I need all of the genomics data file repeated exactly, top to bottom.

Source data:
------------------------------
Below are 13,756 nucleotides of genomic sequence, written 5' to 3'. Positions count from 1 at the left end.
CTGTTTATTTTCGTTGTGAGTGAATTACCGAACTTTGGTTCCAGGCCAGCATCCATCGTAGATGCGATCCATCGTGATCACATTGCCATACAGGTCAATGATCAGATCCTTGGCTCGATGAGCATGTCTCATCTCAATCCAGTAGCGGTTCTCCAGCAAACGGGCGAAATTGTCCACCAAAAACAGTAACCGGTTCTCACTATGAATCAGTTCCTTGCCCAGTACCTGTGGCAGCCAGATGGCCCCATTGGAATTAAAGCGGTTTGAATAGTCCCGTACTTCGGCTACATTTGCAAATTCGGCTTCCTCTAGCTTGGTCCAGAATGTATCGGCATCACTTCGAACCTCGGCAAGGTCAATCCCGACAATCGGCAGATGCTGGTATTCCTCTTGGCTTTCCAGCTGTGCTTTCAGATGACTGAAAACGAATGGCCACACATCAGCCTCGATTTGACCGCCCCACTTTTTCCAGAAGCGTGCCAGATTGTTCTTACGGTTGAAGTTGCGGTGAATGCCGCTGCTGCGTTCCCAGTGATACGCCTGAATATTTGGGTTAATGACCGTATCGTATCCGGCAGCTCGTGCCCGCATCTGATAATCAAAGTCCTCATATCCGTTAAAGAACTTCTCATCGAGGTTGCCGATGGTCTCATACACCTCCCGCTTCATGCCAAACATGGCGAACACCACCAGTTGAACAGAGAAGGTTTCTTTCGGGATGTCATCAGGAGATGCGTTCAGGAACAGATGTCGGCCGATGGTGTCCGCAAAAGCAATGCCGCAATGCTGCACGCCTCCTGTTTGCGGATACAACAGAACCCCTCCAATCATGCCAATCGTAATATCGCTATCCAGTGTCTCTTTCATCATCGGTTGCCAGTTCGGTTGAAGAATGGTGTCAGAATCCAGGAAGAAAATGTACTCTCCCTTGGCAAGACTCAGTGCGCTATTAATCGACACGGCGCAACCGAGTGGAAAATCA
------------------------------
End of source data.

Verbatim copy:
Below are 13,756 nucleotides of genomic sequence, written 5' to 3'. Positions count from 1 at the left end.
CTGTTTATTTTCGTTGTGAGTGAATTACCGAACTTTGGTTCCAGGCCAGCATCCATCGTAGATGCGATCCATCGTGATCACATTGCCATACAGGTCAATGATCAGATCCTTGGCTCGATGAGCATGTCTCATCTCAATCCAGTAGCGGTTCTCCAGCAAACGGGCGAAATTGTCCACCAAAAACAGTAACCGGTTCTCACTATGAATCAGTTCCTTGCCCAGTACCTGTGGCAGCCAGATGGCCCCATTGGAATTAAAGCGGTTTGAATAGTCCCGTACTTCGGCTACATTTGCAAATTCGGCTTCCTCTAGCTTGGTCCAGAATGTATCGGCATCACTTCGAACCTCGGCAAGGTCAATCCCGACAATCGGCAGATGCTGGTATTCCTCTTGGCTTTCCAGCTGTGCTTTCAGATGACTGAAAACGAATGGCCACACATCAGCCTCGATTTGACCGCCCCACTTTTTCCAGAAGCGTGCCAGATTGTTCTTACGGTTGAAGTTGCGGTGAATGCCGCTGCTGCGTTCCCAGTGATACGCCTGAATATTTGGGTTAATGACCGTATCGTATCCGGCAGCTCGTGCCCGCATCTGATAATCAAAGTCCTCATATCCGTTAAAGAACTTCTCATCGAGGTTGCCGATGGTCTCATACACCTCCCGCTTCATGCCAAACATGGCGAACACCACCAGTTGAACAGAGAAGGTTTCTTTCGGGATGTCATCAGGAGATGCGTTCAGGAACAGATGTCGGCCGATGGTGTCCGCAAAAGCAATGCCGCAATGCTGCACGCCTCCTGTTTGCGGATACAACAGAACCCCTCCAATCATGCCAATCGTAATATCGCTATCCAGTGTCTCTTTCATCATCGGTTGCCAGTTCGGTTGAAGAATGGTGTCAGAATCCAGGAAGAAAATGTACTCTCCCTTGGCAAGACTCAGTGCGCTATTAATCGACACGGCGCAACCGAGTGGAAAATCA